In a recent interview I read of Nigerian singer-songwriter (now rocker) Asa, she said that she picked the name Beautiful Imperfection for her new album because it summed up her ethos. She'd always had this funny bass-heavy alto that didn't fit in well with her church choir or any other choral group. And her songwriting, as songwriting can rightfully do, over-reaches as a matter of course. (Give or take what sounds to me like her musical reinterpretation of Langston Hughes' "A Dream Deferred," the song "The Way I Feel," which is as close to beautiful perfection as anything I've ever heard.)
That said, I think that sense of high-reaching imperfection is one of the things that connects my love of rock and rap's musical impulses to my love of horror fiction. To attempt a quote without the transcript before me, I believe Stephen King said that key to his attraction to horror was the understanding that the form was "assaultive" in its nature. My favorite music tends to share that trait. It may flub a note; it may veer downright foolish, but it gets your attention, and it's usually throwing down some kind of challenge. At their best, music and horror fight to change our most fundamental perceptions.
No surprise then, my favorite horror novels and movies teeter on the edge of artistic disaster. Some do more than teeter--they fall. Yet worthwhile things happen in that process. As an example, my great friend Erica and I shared two responses to Stephen King's Bag of Bones. We both loved it and the ending annoyed the hell out of us.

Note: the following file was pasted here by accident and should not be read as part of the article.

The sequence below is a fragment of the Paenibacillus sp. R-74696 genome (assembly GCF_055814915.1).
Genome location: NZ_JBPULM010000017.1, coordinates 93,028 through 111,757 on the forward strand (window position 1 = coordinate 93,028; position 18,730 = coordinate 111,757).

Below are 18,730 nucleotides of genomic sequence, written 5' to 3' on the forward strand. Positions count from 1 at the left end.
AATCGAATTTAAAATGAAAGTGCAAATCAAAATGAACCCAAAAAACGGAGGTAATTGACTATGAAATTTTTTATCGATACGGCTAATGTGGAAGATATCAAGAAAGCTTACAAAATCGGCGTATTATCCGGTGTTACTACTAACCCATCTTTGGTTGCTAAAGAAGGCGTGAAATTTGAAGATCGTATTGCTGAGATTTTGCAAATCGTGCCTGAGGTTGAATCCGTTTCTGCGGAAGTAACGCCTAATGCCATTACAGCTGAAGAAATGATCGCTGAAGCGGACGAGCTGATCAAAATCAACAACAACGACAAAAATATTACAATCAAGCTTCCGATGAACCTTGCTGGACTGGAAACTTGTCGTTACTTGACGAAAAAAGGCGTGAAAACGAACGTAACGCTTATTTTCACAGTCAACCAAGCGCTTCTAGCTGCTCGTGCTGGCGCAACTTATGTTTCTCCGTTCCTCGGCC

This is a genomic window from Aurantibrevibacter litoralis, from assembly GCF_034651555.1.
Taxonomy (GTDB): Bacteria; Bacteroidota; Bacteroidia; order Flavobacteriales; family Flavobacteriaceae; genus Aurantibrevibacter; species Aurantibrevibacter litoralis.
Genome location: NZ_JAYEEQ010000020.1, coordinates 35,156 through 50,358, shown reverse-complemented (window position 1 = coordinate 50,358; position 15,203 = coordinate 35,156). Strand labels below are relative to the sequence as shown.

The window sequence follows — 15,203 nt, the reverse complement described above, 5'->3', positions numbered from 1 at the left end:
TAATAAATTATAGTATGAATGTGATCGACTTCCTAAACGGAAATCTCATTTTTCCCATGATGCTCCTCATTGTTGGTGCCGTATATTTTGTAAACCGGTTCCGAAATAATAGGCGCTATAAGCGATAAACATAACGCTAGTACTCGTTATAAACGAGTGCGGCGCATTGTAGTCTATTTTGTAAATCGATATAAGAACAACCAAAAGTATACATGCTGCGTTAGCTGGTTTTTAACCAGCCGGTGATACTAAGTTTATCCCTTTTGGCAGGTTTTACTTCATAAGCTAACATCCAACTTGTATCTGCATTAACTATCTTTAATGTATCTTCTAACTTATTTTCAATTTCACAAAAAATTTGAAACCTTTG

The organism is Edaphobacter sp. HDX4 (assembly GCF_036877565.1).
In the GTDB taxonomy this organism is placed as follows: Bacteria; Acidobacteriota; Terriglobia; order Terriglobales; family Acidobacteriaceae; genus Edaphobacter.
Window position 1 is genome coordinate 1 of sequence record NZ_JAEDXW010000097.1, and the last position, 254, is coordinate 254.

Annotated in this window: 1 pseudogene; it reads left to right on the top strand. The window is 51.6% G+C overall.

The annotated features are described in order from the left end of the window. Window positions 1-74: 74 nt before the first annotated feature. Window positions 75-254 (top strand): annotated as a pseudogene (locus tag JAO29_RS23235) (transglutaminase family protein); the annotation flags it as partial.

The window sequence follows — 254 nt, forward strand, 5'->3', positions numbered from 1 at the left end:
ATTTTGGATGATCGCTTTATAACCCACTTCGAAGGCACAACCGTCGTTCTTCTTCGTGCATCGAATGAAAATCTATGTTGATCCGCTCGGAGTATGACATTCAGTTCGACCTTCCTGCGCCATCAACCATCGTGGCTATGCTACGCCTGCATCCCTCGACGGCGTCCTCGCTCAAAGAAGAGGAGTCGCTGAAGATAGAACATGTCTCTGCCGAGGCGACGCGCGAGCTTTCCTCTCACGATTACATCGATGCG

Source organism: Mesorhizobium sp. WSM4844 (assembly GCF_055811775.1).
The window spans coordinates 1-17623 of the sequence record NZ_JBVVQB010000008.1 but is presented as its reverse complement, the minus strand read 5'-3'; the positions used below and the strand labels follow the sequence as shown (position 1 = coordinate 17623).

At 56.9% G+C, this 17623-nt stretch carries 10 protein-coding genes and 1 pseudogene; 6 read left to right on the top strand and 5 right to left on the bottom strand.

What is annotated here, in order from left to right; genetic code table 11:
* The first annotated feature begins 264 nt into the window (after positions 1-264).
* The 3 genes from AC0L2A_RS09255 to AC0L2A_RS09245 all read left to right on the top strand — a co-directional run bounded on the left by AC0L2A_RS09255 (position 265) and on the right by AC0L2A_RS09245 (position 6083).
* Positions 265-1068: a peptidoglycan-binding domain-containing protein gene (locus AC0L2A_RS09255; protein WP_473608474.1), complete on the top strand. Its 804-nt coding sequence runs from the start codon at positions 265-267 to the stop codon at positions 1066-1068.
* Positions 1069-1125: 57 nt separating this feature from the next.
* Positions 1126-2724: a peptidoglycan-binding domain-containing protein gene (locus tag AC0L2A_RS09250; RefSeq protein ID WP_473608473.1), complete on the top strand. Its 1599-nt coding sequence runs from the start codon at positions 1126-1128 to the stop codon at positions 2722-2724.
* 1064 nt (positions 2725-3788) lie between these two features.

I thought about Erica, who isn't here to see it, watching director Mick Garris's TV version of Bag of Bones on A&E this week. I think she'd agree with me that some of the book's finest touches--ghostly rearrangements of refrigerator magnets and unseen presences in quiet, reflective moments--are perhaps impossible to pull off in a movie, and they only worked so well here. Still Garris (The Stand, Riding the Bullet, Desperation) is about as fearless a King tale interpreter as any there's been, and he manages to capture more of that book's wild (and often chilling) surrealism than seems possible. Grief has rarely been more palpable; the talking dead have rarely rung so vividly true.